Only 5% of babies are born on their due date, so it is a good idea to start getting ready for the birth from around 36 weeks.
On this page
Writing your birth plan
A birth plan is a record of what you would like to happen during your labour and after the birth. It is not essential to have a written birth plan. But it can help you and your partner to agree and share your choices before labour, birth and the early days after your baby is born.
How you write your plan is up to you. There is a page in your hand-held notes to write your plan or you can use your digital PCSP (Personalised Care and Support Plan) if you like.
Some ideas for things to include:
- Preferred place of birth
- Who you want to support you through labour and birth
- How you plan to cope with labour pain (do you want to use birthing pool, pain relief medications, gas and air, tens etc.)
- What do you want to happen straight after birth (skin to skin, cord cutting, announcing gender)
- How do you want to deliver the placenta?
- Would you like your baby to have Vitamin K?
- How are you planning to feed your baby?
If you are trans or non-binary, you may also want to include terminology you’d like to use.
Packing your bag
Wherever you plan to have your baby you need to have a bag packed just in case of an emergency or if you need to transfer to hospital. From 36 weeks it is a good idea to have your bags packed and ready to go.
- Handheld notes
- Any medications that you usually take
- Comfortable clothes for labour
- Nightie (preferably with front opening if planning to breastfeed)
- Wash kit (toothbrush and toothpaste, hairbrush, flannel, soap and other toiletries)
- Maternity pads/super-absorbent sanitary pads
- Cotton knickers/disposable knickers
- A sponge or water spray to cool you down
- Things to help you pass the time and relax e.g., books, magazines, music
- High energy snacks
- High energy drinks (not fizzy) e.g., isotonic sports drink, coconut water, squash
- Phone charger
- Cotton wool/water wipes
- Vests (x4)
- Babygro’s (x4)
- Swaddle/cellular blanket
Please do not bring your baby’s car seat to the ward until your baby is born and you know you are going home.
Preparing your body
During a vaginal birth, the area between your vagina and bottom (perineum) stretches a lot and sometime tears.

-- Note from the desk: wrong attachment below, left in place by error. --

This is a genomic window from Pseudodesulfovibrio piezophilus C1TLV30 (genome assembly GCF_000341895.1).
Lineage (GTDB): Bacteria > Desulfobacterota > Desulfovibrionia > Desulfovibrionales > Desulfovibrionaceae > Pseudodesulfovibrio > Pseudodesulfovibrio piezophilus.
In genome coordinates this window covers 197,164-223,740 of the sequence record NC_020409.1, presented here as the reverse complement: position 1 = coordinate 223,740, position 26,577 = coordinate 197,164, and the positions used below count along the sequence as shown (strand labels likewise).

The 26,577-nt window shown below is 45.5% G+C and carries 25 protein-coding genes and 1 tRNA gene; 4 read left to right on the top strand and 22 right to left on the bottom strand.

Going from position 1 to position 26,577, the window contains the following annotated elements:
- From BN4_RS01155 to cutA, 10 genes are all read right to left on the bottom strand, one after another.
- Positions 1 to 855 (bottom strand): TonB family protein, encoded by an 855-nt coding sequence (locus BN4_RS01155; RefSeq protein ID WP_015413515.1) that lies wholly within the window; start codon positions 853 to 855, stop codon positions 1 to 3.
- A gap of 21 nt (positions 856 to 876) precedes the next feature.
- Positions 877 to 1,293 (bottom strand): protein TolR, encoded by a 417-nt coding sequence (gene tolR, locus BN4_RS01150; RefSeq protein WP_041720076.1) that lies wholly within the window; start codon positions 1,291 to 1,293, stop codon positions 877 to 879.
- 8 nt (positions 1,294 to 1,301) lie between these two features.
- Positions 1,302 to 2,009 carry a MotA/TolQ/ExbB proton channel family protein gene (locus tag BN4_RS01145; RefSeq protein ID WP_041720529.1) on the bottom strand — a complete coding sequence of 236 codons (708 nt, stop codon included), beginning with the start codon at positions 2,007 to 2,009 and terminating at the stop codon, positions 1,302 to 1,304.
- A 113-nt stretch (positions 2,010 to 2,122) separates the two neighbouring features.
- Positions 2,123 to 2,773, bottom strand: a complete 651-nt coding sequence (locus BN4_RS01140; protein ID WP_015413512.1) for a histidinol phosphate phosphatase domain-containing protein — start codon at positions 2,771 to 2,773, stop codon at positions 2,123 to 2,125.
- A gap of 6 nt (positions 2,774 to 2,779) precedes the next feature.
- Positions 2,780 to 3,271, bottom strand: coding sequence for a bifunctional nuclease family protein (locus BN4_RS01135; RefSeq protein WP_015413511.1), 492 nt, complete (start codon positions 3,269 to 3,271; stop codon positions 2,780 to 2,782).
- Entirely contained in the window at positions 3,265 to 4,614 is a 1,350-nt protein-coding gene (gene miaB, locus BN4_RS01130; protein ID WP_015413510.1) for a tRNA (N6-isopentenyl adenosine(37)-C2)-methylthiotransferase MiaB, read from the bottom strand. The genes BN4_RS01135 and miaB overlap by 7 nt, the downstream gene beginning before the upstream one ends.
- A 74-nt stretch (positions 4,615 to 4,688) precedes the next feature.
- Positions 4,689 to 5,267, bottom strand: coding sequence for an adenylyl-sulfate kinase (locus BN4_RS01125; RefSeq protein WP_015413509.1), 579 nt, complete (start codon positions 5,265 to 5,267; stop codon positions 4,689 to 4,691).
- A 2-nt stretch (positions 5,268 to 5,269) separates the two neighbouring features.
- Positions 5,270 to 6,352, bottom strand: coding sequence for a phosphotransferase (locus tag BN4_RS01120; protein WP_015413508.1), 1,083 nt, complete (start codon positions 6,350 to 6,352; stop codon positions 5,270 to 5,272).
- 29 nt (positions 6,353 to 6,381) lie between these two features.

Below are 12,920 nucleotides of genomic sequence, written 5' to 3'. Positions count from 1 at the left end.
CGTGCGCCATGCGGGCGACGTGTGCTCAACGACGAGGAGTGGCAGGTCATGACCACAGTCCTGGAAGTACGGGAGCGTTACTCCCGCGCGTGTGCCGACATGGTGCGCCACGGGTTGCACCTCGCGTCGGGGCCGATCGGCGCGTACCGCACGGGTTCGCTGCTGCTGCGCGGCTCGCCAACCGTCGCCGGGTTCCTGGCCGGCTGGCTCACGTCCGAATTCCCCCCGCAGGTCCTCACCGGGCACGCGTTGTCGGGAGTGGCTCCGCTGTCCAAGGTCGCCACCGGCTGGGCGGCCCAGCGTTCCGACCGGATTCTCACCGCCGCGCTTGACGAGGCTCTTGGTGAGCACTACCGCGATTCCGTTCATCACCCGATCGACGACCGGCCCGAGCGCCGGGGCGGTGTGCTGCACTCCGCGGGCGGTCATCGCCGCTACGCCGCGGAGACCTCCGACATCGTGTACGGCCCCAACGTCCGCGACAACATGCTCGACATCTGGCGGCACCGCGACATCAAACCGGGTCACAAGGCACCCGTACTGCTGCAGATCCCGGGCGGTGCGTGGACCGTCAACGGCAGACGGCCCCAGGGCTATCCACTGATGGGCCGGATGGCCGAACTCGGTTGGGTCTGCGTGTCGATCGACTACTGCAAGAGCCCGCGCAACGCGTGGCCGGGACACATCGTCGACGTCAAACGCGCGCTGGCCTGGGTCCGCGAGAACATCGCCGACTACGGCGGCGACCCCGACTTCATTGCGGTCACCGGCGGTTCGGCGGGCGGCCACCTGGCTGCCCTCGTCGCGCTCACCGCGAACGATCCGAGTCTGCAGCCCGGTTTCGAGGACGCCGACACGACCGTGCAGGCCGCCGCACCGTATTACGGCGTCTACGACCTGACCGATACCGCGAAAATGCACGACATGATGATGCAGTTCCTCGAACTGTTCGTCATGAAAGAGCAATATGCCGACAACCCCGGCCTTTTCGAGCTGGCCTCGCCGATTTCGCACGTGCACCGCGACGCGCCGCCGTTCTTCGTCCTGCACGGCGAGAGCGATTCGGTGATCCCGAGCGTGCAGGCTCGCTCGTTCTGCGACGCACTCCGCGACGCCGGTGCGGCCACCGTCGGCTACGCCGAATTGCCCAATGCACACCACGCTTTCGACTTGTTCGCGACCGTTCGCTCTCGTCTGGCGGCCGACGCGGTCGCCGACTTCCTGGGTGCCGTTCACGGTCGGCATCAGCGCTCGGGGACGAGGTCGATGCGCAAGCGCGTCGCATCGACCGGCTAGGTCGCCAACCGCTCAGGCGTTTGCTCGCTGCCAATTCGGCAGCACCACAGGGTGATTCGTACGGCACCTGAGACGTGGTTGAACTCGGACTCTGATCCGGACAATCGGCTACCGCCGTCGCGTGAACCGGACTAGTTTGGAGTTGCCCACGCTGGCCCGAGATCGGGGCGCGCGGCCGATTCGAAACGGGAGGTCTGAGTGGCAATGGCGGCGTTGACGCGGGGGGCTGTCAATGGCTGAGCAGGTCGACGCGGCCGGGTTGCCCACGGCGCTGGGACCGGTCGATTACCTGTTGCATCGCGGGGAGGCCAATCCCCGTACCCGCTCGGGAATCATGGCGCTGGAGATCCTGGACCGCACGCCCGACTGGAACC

To gradually soften and stretch this area before you go into labour, we recommend during perineal massage in pregnancy. Research has found that perineal massage from 34 weeks of pregnancy can reduce the chance of tearing. It can also reduce the need for forceps or ventouse (suction) to help you birth your baby.
It is particularly beneficial if you are having your first baby, are over 30 years old, and if you have had an episiotomy (vaginal cut) before. Perineal massage will also help you to become familiar with the feeling of pressure or stretching that you will feel when your baby is being born.
Your midwife can discuss perineal massage, its benefits and how to do it. They will also answer any questions you may have.
If you are planning to breastfeed your baby or give your baby expressed breast milk you can start trying to hand express before your baby arrives, any time after 36 weeks.
We recommend antenatal hand expressing for all people planning to breast feed. It is especially useful if you have gestational diabetes or know that your baby is likely to be born early or need special care at birth.
If you can express colostrum (early milk) you can store it and give it to your baby when they are born. Ask your community midwife for some syringes to store your expressed breast milk or use a sterilised container. Remember you will only be collecting very small volumes of colostrum.
Some babies are quite sleepy for the first day after birth. If you know how to hand express, you can hand express colostrum directly onto baby’s lips on the first day until your baby wakes up and is ready to feed.